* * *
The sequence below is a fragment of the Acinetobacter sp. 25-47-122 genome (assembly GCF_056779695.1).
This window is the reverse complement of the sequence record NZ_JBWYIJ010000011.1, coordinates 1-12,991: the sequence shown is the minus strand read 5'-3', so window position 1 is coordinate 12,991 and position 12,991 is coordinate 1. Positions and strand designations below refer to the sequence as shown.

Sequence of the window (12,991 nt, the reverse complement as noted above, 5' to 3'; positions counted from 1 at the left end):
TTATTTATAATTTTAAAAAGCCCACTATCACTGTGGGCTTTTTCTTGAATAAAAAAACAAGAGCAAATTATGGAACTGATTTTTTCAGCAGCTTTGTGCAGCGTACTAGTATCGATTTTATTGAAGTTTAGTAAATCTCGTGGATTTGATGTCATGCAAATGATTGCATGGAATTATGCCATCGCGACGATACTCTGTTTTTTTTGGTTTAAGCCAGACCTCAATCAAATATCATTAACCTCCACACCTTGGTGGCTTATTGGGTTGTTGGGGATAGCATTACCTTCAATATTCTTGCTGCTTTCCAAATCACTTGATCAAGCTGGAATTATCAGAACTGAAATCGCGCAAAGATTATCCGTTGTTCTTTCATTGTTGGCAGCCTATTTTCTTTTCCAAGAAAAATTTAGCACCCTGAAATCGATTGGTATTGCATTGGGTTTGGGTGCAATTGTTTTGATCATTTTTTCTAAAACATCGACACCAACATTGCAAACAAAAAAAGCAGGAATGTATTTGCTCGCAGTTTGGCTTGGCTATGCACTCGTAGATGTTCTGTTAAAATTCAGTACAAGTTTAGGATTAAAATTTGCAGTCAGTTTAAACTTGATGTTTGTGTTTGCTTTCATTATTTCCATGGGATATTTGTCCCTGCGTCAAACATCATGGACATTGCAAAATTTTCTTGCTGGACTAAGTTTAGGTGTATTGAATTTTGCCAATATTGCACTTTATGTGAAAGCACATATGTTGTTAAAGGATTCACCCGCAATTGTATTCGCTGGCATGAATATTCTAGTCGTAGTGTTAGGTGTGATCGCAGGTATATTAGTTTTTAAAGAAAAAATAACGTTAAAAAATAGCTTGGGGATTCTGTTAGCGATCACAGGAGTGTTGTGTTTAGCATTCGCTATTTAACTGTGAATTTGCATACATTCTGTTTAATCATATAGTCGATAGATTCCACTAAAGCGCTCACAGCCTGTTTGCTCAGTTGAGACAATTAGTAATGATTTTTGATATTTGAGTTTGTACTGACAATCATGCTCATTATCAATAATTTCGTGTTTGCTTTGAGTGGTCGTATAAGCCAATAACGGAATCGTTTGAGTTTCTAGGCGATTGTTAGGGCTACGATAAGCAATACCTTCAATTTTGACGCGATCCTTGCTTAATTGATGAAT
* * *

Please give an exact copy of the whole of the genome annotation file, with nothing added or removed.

The sequence below is a fragment of the Acinetobacter sp. 25-47-122 genome (assembly GCF_056779695.1).
This window is the reverse complement of the sequence record NZ_JBWYIJ010000011.1, coordinates 1-12,991: the sequence shown is the minus strand read 5'-3', so window position 1 is coordinate 12,991 and position 12,991 is coordinate 1. Positions and strand designations below refer to the sequence as shown.

Sequence of the window (12,991 nt, the reverse complement as noted above, 5' to 3'; positions counted from 1 at the left end):
TTATTTATAATTTTAAAAAGCCCACTATCACTGTGGGCTTTTTCTTGAATAAAAAAACAAGAGCAAATTATGGAACTGATTTTTTCAGCAGCTTTGTGCAGCGTACTAGTATCGATTTTATTGAAGTTTAGTAAATCTCGTGGATTTGATGTCATGCAAATGATTGCATGGAATTATGCCATCGCGACGATACTCTGTTTTTTTTGGTTTAAGCCAGACCTCAATCAAATATCATTAACCTCCACACCTTGGTGGCTTATTGGGTTGTTGGGGATAGCATTACCTTCAATATTCTTGCTGCTTTCCAAATCACTTGATCAAGCTGGAATTATCAGAACTGAAATCGCGCAAAGATTATCCGTTGTTCTTTCATTGTTGGCAGCCTATTTTCTTTTCCAAGAAAAATTTAGCACCCTGAAATCGATTGGTATTGCATTGGGTTTGGGTGCAATTGTTTTGATCATTTTTTCTAAAACATCGACACCAACATTGCAAACAAAAAAAGCAGGAATGTATTTGCTCGCAGTTTGGCTTGGCTATGCACTCGTAGATGTTCTGTTAAAATTCAGTACAAGTTTAGGATTAAAATTTGCAGTCAGTTTAAACTTGATGTTTGTGTTTGCTTTCATTATTTCCATGGGATATTTGTCCCTGCGTCAAACATCATGGACATTGCAAAATTTTCTTGCTGGACTAAGTTTAGGTGTATTGAATTTTGCCAATATTGCACTTTATGTGAAAGCACATATGTTGTTAAAGGATTCACCCGCAATTGTATTCGCTGGCATGAATATTCTAGTCGTAGTGTTAGGTGTGATCGCAGGTATATTAGTTTTTAAAGAAAAAATAACGTTAAAAAATAGCTTGGGGATTCTGTTAGCGATCACAGGAGTGTTGTGTTTAGCATTCGCTATTTAACTGTGAATTTGCATACATTCTGTTTAATCATATAGTCGATAGATTCCACTAAAGCGCTCACAGCCTGTTTGCTCAGTTGAGACAATTAGTAATGATTTTTGATATTTGAGTTTGTACTGACAATCATGCTCATTATCAATAATTTCGTGTTTGCTTTGAGTGGTCGTATAAGCCAATAACGGAATCGTTTGAGTTTCTAGGCGATTGTTAGGGCTACGATAAGCAATACCTTCAATTTTGACGCGATCCTTGCTTAATTGATGAAT